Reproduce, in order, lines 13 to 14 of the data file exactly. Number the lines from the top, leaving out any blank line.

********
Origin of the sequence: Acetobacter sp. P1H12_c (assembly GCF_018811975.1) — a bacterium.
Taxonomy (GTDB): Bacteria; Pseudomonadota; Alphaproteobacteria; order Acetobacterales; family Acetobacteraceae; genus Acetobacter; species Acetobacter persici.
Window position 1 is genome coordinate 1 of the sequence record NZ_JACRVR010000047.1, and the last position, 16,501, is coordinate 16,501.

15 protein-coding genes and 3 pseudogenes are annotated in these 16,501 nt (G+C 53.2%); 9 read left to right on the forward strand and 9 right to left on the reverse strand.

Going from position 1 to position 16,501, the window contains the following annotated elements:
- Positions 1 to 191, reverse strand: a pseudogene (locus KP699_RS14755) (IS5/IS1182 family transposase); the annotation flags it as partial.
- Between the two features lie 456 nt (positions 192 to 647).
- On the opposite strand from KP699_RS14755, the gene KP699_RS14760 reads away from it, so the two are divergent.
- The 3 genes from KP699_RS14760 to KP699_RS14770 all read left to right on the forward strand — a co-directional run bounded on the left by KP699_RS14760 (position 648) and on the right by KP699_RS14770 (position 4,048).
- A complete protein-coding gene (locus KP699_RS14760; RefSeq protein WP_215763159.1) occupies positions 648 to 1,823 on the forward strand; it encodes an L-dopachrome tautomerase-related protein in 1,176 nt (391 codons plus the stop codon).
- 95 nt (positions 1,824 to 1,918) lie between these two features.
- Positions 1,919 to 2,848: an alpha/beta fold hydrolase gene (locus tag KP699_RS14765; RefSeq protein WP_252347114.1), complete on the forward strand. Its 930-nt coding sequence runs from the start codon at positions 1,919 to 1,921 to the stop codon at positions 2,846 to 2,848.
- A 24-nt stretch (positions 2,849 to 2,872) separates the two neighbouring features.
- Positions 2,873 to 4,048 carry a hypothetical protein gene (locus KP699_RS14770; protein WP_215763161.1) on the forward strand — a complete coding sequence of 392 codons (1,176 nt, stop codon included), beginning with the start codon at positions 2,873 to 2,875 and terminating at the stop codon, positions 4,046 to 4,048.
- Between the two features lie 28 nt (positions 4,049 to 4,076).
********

- A 24-nt stretch (positions 2,849 to 2,872) separates the two neighbouring features.
- Positions 2,873 to 4,048 carry a hypothetical protein gene (locus KP699_RS14770; protein WP_215763161.1) on the forward strand — a complete coding sequence of 392 codons (1,176 nt, stop codon included), beginning with the start codon at positions 2,873 to 2,875 and terminating at the stop codon, positions 4,046 to 4,048.